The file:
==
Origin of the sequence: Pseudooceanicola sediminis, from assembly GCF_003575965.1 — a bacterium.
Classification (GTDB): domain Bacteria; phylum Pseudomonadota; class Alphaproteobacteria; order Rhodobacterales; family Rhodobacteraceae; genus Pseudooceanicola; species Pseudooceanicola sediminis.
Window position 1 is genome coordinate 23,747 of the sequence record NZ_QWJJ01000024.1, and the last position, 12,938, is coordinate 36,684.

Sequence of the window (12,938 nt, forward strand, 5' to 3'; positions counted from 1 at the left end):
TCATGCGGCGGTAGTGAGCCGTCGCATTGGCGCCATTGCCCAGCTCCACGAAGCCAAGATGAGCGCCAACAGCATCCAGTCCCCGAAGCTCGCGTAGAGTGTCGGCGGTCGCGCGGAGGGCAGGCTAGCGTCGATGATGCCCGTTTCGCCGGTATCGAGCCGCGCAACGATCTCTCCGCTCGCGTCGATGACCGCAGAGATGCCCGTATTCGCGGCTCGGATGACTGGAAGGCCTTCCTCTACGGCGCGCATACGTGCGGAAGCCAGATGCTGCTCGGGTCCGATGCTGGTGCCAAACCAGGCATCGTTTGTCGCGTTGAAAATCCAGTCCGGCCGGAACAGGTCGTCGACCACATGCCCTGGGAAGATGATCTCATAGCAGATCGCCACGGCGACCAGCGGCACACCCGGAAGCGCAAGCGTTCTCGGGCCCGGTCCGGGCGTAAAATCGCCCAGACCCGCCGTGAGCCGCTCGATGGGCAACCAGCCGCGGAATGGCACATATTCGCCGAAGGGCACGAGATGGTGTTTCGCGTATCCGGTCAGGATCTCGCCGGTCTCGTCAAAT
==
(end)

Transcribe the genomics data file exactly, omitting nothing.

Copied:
Origin of the sequence: Pseudooceanicola sediminis, from assembly GCF_003575965.1 — a bacterium.
Classification (GTDB): domain Bacteria; phylum Pseudomonadota; class Alphaproteobacteria; order Rhodobacterales; family Rhodobacteraceae; genus Pseudooceanicola; species Pseudooceanicola sediminis.
Window position 1 is genome coordinate 23,747 of the sequence record NZ_QWJJ01000024.1, and the last position, 12,938, is coordinate 36,684.

Sequence of the window (12,938 nt, forward strand, 5' to 3'; positions counted from 1 at the left end):
TCATGCGGCGGTAGTGAGCCGTCGCATTGGCGCCATTGCCCAGCTCCACGAAGCCAAGATGAGCGCCAACAGCATCCAGTCCCCGAAGCTCGCGTAGAGTGTCGGCGGTCGCGCGGAGGGCAGGCTAGCGTCGATGATGCCCGTTTCGCCGGTATCGAGCCGCGCAACGATCTCTCCGCTCGCGTCGATGACCGCAGAGATGCCCGTATTCGCGGCTCGGATGACTGGAAGGCCTTCCTCTACGGCGCGCATACGTGCGGAAGCCAGATGCTGCTCGGGTCCGATGCTGGTGCCAAACCAGGCATCGTTTGTCGCGTTGAAAATCCAGTCCGGCCGGAACAGGTCGTCGACCACATGCCCTGGGAAGATGATCTCATAGCAGATCGCCACGGCGACCAGCGGCACACCCGGAAGCGCAAGCGTTCTCGGGCCCGGTCCGGGCGTAAAATCGCCCAGACCCGCCGTGAGCCGCTCGATGGGCAACCAGCCGCGGAATGGCACATATTCGCCGAAGGGCACGAGATGGTGTTTCGCGTATCCGGTCAGGATCTCGCCGGTCTCGTCAAAT